Capsize -To turn over.
Captain- The person who is in charge of a vessel and legally responsible for it and its occupants.
Car - A sliding fitting that attaches to a track allowing for the adjustment of blocks or other devices attached to the car.
Cardinal points-The points of North, South, East and West as marked on a compass rose
Carline Wood stringer support for hatches and cabins
Carrick Bend-. - A knot used to tie two lines together
Cast Off - to release lines holding boat to shore or mooring, to release sheets.
Casting Line- A heaving line
Catamaran- A twin hulled boat.
Catboat- - A sailboat rigged with one mast and one sail
Catenary - The sag in a line strung between two points such as the anchor line.
Calk to fill wooden vessel seams with oakum and cotton using caulking irons and hammer
Caulking- Material used to seal the seams in a wooden vessel, making it watertigh.
Celestial navigation - to calculate your position using time, the position of celestial bodies, and mathematical tables
Centerboard - a fin shaped, often removable, board that extends from the bottom of the boat as a keel
Center line-- The imaginary line running from bow to stern along the middle of the boat.
Center of effort - The center of wind pressure on the sail plan
Checking - Longitudinal separation of the fibers in wood that do not go through the whole cross section. Checks result from tension stresses during the drying process.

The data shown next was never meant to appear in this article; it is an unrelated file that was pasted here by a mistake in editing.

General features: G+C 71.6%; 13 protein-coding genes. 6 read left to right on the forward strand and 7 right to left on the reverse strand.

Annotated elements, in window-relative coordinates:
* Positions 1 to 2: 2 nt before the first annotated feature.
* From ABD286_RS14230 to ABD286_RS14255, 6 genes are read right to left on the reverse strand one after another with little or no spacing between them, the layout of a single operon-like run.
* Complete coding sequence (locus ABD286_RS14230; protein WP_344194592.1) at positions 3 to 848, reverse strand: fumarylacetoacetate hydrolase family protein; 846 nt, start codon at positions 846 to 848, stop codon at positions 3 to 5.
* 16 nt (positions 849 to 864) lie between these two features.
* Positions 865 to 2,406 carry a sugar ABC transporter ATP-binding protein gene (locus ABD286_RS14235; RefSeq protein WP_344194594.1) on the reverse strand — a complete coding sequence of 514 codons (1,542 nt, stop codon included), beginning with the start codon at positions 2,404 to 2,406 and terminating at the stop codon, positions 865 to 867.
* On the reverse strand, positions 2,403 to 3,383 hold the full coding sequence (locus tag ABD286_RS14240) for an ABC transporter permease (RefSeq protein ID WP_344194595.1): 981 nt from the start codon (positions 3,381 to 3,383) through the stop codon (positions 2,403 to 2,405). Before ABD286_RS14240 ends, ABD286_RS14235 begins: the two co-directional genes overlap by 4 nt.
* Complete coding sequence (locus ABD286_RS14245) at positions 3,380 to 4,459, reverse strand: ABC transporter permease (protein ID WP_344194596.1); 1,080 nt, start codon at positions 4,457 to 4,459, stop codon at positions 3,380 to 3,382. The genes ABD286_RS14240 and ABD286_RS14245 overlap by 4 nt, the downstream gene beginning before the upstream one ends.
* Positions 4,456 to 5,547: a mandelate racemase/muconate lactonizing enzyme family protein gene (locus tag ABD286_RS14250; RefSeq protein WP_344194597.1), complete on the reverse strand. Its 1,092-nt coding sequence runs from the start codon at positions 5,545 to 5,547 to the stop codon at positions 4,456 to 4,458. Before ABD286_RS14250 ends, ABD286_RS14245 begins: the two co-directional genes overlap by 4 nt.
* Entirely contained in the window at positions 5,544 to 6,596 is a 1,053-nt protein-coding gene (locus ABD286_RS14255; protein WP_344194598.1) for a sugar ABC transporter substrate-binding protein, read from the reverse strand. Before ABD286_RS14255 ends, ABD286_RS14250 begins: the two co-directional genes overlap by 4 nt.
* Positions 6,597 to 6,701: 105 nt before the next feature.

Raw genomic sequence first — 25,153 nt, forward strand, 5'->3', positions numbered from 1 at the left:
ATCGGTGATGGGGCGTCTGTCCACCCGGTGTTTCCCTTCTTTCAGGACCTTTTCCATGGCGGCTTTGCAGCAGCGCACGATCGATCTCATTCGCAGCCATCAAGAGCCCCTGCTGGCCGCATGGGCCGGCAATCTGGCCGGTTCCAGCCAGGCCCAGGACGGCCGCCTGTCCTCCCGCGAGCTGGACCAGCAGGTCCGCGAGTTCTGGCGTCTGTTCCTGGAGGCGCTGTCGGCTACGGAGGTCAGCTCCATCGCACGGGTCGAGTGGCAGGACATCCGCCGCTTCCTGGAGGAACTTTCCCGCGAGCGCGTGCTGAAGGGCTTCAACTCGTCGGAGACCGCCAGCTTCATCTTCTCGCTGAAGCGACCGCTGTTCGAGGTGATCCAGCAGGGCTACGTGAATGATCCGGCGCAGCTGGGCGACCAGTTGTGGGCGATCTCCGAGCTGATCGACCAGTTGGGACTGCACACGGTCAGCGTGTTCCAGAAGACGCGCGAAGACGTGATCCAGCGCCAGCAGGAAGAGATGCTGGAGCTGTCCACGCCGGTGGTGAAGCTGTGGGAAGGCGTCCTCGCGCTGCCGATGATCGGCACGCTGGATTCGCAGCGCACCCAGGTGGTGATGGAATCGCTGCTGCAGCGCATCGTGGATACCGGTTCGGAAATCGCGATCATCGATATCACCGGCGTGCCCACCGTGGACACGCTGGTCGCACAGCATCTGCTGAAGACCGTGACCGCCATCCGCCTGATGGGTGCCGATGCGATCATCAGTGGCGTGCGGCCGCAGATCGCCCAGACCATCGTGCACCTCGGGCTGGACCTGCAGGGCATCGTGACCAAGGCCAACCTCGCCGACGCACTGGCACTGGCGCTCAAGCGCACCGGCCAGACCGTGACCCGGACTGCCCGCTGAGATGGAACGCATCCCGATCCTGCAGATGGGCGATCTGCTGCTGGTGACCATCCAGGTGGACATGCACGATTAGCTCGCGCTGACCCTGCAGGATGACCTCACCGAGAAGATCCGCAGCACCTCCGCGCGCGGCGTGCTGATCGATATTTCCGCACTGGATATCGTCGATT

Chafe - damage to a line caused by rubbing against another object
Chafe gear -- gear used to prevent damage by rubbing
Chain plate - A steel plate or bar by which the standing rigging is attached to the hull.
Chantey-  also Chanty or Shanty - A shipboard song, or chant primarily on merchant ships during heavy work, such as turning the capstan or hoisting a sail, to help coordinate the men's efforts and to pass the time.
Chandler- A dealer in provisions and equipment.
Channel -1. That part of a body of water deep enough for navigation through an area otherwise not suitable. It is usually marked by a single or double line of buoys and sometimes by range markers.2. The deepest part of a stream, bay, or strait, through which the main current flows.3. A name given to a large strait, for example, the English Channel.
Chart datum-- The water level used to record data on a chartchart. Usually the average low tide water level.
Chart table- - A table designated as the area in the boat where the navigator will study charts and plot courses.